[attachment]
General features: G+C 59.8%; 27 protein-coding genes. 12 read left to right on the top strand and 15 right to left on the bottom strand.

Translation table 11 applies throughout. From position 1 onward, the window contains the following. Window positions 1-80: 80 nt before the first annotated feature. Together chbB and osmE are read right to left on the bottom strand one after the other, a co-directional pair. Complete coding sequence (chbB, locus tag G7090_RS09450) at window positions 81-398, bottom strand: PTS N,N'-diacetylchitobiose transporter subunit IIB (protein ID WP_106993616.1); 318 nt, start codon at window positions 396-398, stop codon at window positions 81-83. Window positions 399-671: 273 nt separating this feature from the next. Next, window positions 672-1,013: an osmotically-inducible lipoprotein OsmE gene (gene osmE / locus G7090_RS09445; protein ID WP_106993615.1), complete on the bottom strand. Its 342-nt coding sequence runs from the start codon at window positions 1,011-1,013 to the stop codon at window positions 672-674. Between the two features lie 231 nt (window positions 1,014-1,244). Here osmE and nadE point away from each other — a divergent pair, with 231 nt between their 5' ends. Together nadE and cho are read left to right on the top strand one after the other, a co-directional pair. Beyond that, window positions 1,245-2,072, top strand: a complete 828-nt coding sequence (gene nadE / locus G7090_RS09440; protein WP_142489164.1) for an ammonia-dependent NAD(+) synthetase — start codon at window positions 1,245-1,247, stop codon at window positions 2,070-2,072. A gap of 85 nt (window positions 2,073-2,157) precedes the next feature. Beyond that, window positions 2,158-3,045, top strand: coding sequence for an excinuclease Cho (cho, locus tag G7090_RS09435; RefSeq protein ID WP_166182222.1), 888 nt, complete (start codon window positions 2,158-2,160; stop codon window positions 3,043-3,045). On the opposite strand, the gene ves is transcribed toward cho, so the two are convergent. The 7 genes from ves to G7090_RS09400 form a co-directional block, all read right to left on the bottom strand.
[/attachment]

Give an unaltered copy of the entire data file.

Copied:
General features: G+C 59.8%; 27 protein-coding genes. 12 read left to right on the top strand and 15 right to left on the bottom strand.

Translation table 11 applies throughout. From position 1 onward, the window contains the following. Window positions 1-80: 80 nt before the first annotated feature. Together chbB and osmE are read right to left on the bottom strand one after the other, a co-directional pair. Complete coding sequence (chbB, locus tag G7090_RS09450) at window positions 81-398, bottom strand: PTS N,N'-diacetylchitobiose transporter subunit IIB (protein ID WP_106993616.1); 318 nt, start codon at window positions 396-398, stop codon at window positions 81-83. Window positions 399-671: 273 nt separating this feature from the next. Next, window positions 672-1,013: an osmotically-inducible lipoprotein OsmE gene (gene osmE / locus G7090_RS09445; protein ID WP_106993615.1), complete on the bottom strand. Its 342-nt coding sequence runs from the start codon at window positions 1,011-1,013 to the stop codon at window positions 672-674. Between the two features lie 231 nt (window positions 1,014-1,244). Here osmE and nadE point away from each other — a divergent pair, with 231 nt between their 5' ends. Together nadE and cho are read left to right on the top strand one after the other, a co-directional pair. Beyond that, window positions 1,245-2,072, top strand: a complete 828-nt coding sequence (gene nadE / locus G7090_RS09440; protein WP_142489164.1) for an ammonia-dependent NAD(+) synthetase — start codon at window positions 1,245-1,247, stop codon at window positions 2,070-2,072. A gap of 85 nt (window positions 2,073-2,157) precedes the next feature. Beyond that, window positions 2,158-3,045, top strand: coding sequence for an excinuclease Cho (cho, locus tag G7090_RS09435; RefSeq protein ID WP_166182222.1), 888 nt, complete (start codon window positions 2,158-2,160; stop codon window positions 3,043-3,045). On the opposite strand, the gene ves is transcribed toward cho, so the two are convergent. The 7 genes from ves to G7090_RS09400 form a co-directional block, all read right to left on the bottom strand.